That’s 34.9 percent or 78.6 million people. There are so many health risks of being obesity and the estimated annual medical cost of being obese in the U.S. is 147 billion dollars in 2008. People who are obese on average were 1,429 dollars higher than people who were not. “Non-Hispanic blacks have the highest age adjusted reats of obesity at 47.8 percent followed by Hispanic 42.5 percent, non-Hispanic whites at 32.6 percent, and non-Hispanic Asians at 10.8 percent.” “Obesity is higher among middle age adults, 40-59 year olds at 39.5 percent than among younger adults, age 20-39 at 30.3 percent, or adults over 60 or above at 35.4 percent.” Other things like if the non-Hispanic black and Mexican American men have higher incomes are more likely to be obese then those of lower income. Higher income women are less likely to be obese then low income women. When it comes to education among men there are not any relationship between being obese and not. When women have college degrees they are less likely to be obese compared to the women who are less
This essay will discuss obesity in America and the statistical data found surrounding the subject. This is an interesting and personal topic and something very interesting to learn about. The essay will cover different vantage points of obesity including obesity’s relationship to poverty in the U.S., parents’ fight for more physical activity in schools to combat childhood obesity, statistical data about America’s obese population and even a spurious correlation between obesity and sleep duration in children.
Approximately two-thirds of the uninsured in our country live in low income families, approximately 8.5 million of those are uninsured low income women, thus making up 19 percent of the uninsured populatio...
The obesity epidemic and our nation’s health as a whole have many factors that include socioeconomic status in particular. Socioeconomic Status and Childhood Obesity will always shape our nations vision and mission with what we do with healthcare. Healthcare in America is in a major reconstruction faze, and is in much need of it, obesity and socioeconomic status are going to be the major contributors to this reconstruction.
Today, according to the Census Department (2010), there are 51 million (16.4%) uninsured individuals in the Unites States and a large percentage of those individuals are Hispanic. Among Hispanics ages 18-64, 37% are uninsured, which is about twice the size when compared to the proportion of uninsured among the general population, and nearly 2.5 times the proportion of white, non-Hispanics. Additionally, 2.9 million Hispanic children who are younger than 18 years old (21%) are uninsured. This compares with uninsured rates among children who are younger than 18 years of 7.4% among Non-Hispanic whites, 14.5% among African Americans, and 12.4% among Asians.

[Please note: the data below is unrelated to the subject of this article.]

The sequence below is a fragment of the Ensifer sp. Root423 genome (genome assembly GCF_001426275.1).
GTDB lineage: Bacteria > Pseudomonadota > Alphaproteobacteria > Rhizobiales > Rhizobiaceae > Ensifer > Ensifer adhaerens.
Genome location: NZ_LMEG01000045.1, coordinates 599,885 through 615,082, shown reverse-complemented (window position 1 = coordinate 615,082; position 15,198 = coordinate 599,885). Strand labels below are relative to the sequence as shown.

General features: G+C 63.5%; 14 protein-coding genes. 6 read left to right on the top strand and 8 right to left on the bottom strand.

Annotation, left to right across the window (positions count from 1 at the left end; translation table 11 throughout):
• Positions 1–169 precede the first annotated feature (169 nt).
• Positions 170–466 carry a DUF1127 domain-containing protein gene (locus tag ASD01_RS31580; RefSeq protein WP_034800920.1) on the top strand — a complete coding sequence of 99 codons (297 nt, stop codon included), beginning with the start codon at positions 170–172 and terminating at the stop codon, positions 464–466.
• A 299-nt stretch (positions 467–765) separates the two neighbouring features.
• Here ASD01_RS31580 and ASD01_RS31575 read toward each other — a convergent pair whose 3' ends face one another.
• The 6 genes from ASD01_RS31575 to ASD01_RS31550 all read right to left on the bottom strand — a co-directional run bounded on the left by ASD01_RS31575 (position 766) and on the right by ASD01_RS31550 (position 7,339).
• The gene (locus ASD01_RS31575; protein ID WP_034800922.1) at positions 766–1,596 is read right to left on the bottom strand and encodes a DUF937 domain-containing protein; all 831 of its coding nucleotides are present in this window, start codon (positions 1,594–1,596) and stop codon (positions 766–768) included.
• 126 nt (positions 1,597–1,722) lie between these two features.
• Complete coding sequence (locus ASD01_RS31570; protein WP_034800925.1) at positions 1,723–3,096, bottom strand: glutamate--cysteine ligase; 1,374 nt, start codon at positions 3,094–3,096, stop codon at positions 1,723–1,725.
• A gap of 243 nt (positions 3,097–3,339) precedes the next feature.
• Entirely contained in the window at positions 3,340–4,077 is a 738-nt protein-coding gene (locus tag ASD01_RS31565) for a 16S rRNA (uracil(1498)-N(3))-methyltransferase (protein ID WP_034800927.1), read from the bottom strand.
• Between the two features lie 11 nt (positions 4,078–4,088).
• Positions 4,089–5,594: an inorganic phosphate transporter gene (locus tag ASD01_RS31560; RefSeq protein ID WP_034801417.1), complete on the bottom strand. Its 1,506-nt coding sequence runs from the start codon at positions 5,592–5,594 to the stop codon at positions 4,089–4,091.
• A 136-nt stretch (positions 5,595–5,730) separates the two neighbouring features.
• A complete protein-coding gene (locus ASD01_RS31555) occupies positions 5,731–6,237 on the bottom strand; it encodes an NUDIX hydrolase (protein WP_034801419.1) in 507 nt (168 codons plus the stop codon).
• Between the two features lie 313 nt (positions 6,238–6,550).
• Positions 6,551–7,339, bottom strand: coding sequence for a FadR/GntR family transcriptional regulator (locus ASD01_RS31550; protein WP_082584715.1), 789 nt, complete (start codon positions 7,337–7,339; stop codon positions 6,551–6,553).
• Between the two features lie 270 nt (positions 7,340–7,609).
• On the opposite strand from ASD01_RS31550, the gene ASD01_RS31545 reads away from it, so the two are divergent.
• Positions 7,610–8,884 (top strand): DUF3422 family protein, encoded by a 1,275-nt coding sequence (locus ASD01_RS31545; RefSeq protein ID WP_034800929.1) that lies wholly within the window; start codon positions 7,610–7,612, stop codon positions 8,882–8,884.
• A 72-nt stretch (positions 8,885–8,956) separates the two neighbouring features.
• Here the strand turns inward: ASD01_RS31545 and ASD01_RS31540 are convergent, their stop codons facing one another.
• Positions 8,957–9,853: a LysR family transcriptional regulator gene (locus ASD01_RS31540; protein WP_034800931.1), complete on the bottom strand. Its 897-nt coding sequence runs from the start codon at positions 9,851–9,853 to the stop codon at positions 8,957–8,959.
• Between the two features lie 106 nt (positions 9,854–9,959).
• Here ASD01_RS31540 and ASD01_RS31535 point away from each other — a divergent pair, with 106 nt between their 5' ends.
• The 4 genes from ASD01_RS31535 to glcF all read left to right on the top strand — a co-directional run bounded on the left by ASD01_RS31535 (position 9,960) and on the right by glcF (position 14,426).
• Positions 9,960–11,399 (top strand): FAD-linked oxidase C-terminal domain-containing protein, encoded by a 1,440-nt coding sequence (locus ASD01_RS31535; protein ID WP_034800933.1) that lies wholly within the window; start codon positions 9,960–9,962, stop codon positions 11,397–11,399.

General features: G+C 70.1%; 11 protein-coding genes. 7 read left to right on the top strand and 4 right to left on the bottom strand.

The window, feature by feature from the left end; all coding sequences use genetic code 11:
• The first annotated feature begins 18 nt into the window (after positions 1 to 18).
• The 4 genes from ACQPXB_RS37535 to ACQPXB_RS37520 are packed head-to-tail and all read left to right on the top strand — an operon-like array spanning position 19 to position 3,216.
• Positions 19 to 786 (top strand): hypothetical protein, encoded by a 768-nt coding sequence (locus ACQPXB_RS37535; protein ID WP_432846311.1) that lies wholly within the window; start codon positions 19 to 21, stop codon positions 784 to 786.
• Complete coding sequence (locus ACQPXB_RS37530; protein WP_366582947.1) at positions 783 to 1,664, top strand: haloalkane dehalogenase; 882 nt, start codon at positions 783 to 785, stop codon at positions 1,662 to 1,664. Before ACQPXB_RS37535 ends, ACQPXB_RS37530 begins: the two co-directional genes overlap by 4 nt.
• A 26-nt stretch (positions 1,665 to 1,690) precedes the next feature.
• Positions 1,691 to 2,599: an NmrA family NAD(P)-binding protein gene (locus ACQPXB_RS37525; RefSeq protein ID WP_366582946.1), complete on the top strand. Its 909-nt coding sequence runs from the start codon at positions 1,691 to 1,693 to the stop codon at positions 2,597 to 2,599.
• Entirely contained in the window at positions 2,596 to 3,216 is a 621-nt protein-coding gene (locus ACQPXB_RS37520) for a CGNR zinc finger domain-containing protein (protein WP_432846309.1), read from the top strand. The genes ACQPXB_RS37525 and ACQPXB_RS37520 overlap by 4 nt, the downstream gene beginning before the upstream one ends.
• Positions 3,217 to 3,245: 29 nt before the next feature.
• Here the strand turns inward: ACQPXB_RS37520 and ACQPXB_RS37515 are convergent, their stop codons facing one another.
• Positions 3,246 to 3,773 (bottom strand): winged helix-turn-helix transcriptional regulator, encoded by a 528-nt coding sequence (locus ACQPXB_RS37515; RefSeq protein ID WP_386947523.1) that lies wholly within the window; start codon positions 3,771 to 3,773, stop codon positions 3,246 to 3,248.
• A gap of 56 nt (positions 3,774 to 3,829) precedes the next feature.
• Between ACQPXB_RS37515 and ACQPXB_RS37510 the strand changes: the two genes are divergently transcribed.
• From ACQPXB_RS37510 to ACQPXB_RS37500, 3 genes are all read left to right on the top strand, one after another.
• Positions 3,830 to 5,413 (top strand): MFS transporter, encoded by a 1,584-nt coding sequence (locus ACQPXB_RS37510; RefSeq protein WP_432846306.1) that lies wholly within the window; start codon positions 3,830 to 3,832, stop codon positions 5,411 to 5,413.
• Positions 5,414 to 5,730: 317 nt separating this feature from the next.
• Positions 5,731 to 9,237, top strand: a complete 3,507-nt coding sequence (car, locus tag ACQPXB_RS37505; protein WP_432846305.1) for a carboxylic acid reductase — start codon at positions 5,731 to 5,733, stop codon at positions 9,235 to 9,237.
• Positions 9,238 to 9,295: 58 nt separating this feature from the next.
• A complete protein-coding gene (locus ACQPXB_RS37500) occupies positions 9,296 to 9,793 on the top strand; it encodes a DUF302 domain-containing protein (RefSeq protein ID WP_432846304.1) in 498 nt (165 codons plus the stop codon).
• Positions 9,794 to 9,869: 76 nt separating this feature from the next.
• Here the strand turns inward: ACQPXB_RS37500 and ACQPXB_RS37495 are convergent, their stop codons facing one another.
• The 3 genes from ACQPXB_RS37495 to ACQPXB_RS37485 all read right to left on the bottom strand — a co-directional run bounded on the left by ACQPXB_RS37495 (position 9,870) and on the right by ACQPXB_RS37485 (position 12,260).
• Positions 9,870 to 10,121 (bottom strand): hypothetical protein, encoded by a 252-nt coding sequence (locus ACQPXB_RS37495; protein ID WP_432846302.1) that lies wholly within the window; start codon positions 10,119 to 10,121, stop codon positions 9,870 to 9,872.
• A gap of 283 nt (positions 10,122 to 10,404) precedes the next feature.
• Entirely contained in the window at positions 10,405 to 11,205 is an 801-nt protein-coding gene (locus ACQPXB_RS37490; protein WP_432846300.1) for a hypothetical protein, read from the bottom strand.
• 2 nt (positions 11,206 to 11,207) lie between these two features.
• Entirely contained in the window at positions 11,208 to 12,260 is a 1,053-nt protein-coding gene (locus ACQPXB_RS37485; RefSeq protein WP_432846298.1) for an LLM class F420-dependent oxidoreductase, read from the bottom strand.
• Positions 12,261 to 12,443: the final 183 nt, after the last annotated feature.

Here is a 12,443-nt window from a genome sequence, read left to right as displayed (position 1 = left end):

This in turn means that 17 percent of the total United States population are Hispanics. They are a diverse ethnic group and as the years go on the population of Hispanics keeps growing; they are the fastest growing and by 2050 Hispanics will make up 30 percent of the United States’ population. They’re the highest number of uninsured among the racial/ethnic groups. Statistics show that one out of three Hispanics lack medical insurance coverage. There are more Hispanic children than there are Hispanic adults over the age of 65 and one in four of the total amount of Hispanics are non-citizens. They all continue to face troubles in health coverage and care. Hispanics are more likely to work in low-income positions as well as being more likely to work in agriculture and construction jobs. Most of these jobs do not offer health care coverage, and when they do, Hispanics cannot accept it due to their already low incomes. When it comes to Medicaid, they cover over half of Hispanic children and since more than half of all Hispanics are already said to be in low-income families, this means that they will be able to receive Medicaid just like their children are. The fathers and husbands of Hispanic families are more likely to stop their children from going to the doctor until the very last minute and are more likely themselves to not do anything until they get so sick they must go to the